When my daughter was younger, I had to have Birth to Three come out because she didn’t walk or talk at a year and a half. She was behind and I was concerned. Gloria, our educator, would come out each week and share some ideas with me of things we could do. As a former preschool teacher at a daycare center and mother of a 15 year old as well as my little one, as Gloria would share ideas, things would come back to me and we would have a LOT of fun creating as she began to move around.
Why do I share this with you?
Sometimes, what I share with you won’t be novel ideas that you’ve never heard of. They will be timeliness classics, things we did as kids and forgot about (think: paper bag monsters!!), and things with a new spin. I am trying to share ways to create a fun and creative environment for your families and you in which we all reach our new levels of creative expression. For some of us, that means going back to the basics. For others, it means trying old goodies and recreating them with new ideas.
Today is an oldie but goodie: Nature Art! This activity is fun for the whole family if you allow yourself to just enjoy the moment. For that reason, I suggest diffusing some Present Time and letting the family go wild…well, kind of.
Looking for something fun to do with your preschooler? Inspire creativity, teach your child about the glorious beauty within the world around him / her by getting into your local woods, and have fun releasing your inner child by creating Nature Art with your child. This fun activity will not only help your child release their creative energy but will allow you to create a memory that will last a lifetime (or until the paper turns into ash).
If you don’t live close enough to a State Park, you can take you child in the backyard, to a local beach, or anywhere that he / she can find items that would be fun to paint with on the paper. Our family has sometimes donned gloves and used beach cleanup items such as plastic cups, rubber bands, magazine pages, toys, and fishing line to create our masterpieces. As long as you have fun (while being safe as well), you can find items for this project anywhere.
Step One: Gather Required Non-Nature Materials
- Paint brush (optional)
- Giant white art paper
- Cup of water
- OPTIONAL: Mod Podge or Acrylic Paint (for adhering large objects to paper)
Step Two: Take a Hike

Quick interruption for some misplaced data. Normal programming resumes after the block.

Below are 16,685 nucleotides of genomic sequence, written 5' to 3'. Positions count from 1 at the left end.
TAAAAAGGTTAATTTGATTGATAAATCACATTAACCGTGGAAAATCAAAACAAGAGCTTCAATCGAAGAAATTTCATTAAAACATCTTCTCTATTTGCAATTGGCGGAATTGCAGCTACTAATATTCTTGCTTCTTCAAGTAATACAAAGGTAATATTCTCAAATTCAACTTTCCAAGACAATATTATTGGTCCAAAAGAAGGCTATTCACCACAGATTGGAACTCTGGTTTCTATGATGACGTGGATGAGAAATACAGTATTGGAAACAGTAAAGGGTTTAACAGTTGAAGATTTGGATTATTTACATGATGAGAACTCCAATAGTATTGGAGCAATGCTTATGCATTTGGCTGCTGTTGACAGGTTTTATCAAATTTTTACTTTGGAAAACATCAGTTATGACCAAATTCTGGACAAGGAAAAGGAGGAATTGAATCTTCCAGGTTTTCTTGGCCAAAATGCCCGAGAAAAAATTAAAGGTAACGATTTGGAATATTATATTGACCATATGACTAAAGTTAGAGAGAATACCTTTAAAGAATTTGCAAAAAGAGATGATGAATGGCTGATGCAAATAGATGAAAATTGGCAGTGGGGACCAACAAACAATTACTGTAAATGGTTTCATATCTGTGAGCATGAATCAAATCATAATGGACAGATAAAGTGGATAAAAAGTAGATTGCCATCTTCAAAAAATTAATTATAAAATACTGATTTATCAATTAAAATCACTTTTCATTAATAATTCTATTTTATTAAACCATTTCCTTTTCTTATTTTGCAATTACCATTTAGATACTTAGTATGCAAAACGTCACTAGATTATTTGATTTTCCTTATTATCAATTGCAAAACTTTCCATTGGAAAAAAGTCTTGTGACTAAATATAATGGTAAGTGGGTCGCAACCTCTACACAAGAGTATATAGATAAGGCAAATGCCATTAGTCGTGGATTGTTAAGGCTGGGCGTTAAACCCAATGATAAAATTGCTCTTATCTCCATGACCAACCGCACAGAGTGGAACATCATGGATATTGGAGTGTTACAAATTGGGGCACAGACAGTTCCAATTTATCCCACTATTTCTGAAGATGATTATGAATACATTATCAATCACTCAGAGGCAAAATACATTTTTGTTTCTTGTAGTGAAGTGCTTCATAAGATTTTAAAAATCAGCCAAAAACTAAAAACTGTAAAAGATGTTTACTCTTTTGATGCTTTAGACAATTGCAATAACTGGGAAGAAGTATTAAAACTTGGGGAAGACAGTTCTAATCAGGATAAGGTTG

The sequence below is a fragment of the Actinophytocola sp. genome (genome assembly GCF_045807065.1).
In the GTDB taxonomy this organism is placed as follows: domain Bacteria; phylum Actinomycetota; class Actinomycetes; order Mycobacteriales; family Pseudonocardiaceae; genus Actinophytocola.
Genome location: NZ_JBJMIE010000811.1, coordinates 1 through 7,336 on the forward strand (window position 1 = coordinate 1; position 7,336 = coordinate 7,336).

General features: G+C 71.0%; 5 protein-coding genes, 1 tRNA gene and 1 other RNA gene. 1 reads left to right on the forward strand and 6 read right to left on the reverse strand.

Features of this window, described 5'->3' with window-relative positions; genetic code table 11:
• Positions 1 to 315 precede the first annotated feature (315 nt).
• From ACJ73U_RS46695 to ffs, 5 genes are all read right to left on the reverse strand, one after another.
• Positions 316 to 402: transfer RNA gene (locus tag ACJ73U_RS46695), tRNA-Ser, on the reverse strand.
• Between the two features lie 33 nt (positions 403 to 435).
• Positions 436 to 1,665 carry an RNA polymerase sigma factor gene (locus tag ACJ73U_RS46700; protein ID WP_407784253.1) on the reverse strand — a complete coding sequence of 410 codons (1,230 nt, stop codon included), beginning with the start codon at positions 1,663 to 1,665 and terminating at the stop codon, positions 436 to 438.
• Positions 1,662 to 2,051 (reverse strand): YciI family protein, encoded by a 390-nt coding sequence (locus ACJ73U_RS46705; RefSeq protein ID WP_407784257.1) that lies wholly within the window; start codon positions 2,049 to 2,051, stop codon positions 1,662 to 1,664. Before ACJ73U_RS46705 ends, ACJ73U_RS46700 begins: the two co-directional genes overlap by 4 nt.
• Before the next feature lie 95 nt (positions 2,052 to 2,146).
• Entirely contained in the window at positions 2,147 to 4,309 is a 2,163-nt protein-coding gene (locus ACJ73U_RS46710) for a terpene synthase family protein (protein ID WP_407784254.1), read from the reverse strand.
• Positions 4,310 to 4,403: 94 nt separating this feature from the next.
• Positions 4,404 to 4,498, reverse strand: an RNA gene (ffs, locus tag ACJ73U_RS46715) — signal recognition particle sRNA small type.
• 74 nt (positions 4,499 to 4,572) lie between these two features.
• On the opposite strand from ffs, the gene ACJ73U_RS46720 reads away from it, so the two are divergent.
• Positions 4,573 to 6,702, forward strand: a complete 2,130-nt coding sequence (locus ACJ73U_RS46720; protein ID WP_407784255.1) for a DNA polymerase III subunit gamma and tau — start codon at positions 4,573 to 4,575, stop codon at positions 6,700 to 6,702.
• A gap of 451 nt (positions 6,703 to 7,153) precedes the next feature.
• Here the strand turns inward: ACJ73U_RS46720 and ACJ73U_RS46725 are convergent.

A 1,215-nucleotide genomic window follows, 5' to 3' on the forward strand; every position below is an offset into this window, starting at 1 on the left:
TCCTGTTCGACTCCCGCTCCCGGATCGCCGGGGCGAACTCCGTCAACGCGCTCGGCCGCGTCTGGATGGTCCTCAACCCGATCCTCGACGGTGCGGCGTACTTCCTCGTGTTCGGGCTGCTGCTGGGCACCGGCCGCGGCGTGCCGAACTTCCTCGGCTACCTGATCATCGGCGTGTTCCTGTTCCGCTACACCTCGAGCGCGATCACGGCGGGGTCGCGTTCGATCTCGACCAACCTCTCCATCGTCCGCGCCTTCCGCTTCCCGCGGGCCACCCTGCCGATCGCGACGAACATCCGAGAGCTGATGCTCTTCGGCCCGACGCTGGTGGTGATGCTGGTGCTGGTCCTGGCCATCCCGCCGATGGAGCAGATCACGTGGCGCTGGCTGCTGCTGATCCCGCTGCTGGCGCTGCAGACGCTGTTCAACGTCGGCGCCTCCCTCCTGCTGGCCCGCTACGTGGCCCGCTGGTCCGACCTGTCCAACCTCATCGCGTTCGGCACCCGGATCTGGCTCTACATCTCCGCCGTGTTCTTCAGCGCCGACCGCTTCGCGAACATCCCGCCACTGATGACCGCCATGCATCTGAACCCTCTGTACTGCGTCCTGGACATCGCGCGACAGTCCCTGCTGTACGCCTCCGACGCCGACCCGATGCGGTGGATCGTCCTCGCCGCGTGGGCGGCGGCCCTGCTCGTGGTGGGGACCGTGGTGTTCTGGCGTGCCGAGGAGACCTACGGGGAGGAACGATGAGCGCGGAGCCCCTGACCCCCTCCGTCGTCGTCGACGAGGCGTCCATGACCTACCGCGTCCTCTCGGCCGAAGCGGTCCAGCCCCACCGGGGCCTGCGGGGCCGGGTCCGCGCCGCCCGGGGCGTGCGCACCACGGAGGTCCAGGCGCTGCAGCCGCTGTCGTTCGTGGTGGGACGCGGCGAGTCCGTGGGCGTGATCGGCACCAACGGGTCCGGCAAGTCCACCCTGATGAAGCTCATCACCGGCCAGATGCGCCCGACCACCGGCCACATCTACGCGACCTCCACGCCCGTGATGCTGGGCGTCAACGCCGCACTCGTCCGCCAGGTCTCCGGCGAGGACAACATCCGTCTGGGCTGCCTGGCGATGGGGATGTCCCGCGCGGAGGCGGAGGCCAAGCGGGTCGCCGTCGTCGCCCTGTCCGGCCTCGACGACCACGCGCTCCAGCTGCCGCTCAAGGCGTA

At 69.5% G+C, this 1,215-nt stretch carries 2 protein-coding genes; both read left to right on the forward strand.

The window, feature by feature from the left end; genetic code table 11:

After you have assembled the required home materials, it is time to go have some fun. Take your child to a local State Park or hiking area and enjoy a half hour or hour searching for fun items that your child can use to paint or can glue to his / her paper. Let your child lead the walk. Have her walk a few steps ahead of you, showing you where all the great items are. A few guidelines we keep in our family:
- Do not disturb nature. No picking leaves off trees, killing small insects, removing flowers from stems, etc. Only remove items that are already fallen, dead, or on the path.
- Bring a plastic bag and collect trash with gloved hands while your child finds her / his items. Your family will cover two tasks: having fun and helping the environment.
- Only pick five of the same item so you have diversity in your paining. Unless your child can state why he / she needs more for his / her nature art, there is no reason to remove more from its current home. I stress that someone else may want to use those for art.
- Have fun. Be creative. Nothing is unacceptable except living things.
Step Three: Review Your Child’s Treasures
Let your child dump his / her treasures on the table. What did she pick up? What did he find beautiful or think would be fun to use as a paintbrush? Have fun going through the items and talking about why each item is “cool” or “fun” for this project. Remember to congratulate your child on his / her creativity or practicality in choosing items.
Step Four: Get to Painting
This is the second best part of the activity. Now that you have walked and seen the beauty in nature, you have a chance to show your child how she / he can create art as well. Break open the paint and tell your child to go at it. Here are some suggestions for your child to try:
- Use the rocks as paintbrushes by dipping them in the paint and smearing it on the paper – or glue them to page with some Mod Podge or acrylic paint.
- Cover a leaf in paint and then turn it around and press it down on the paper.
- Place a think layer of Mod Podge along the bottom of the paper, lay grass or sand down, pour paint over it or use paint brush to flick paint on it to create an abstract look.
- Dip the end of toilet paper roll in paint and press down on paper.
- Paint with a blade of grass, a leaf, or a flower.
- Layer various objects and then cover them in paint to create a 3-D effect.
Step Five: Admire Your Child’s Work
This is the part where you esteem your child and tell them how amazing they are at this wonderful form of art. If you have a frame, go ahead and find a place for it in your home. We used to have a wall in our living room that was all child’s art and then in my daughter’s room, she had a clothesline with her favorite art activities hung up with clothespins. When it got full, we moved the newly unwanted ones into a memory tote (just a Rubbermaid tote that holds all her artwork from over the years) and hung up the new art.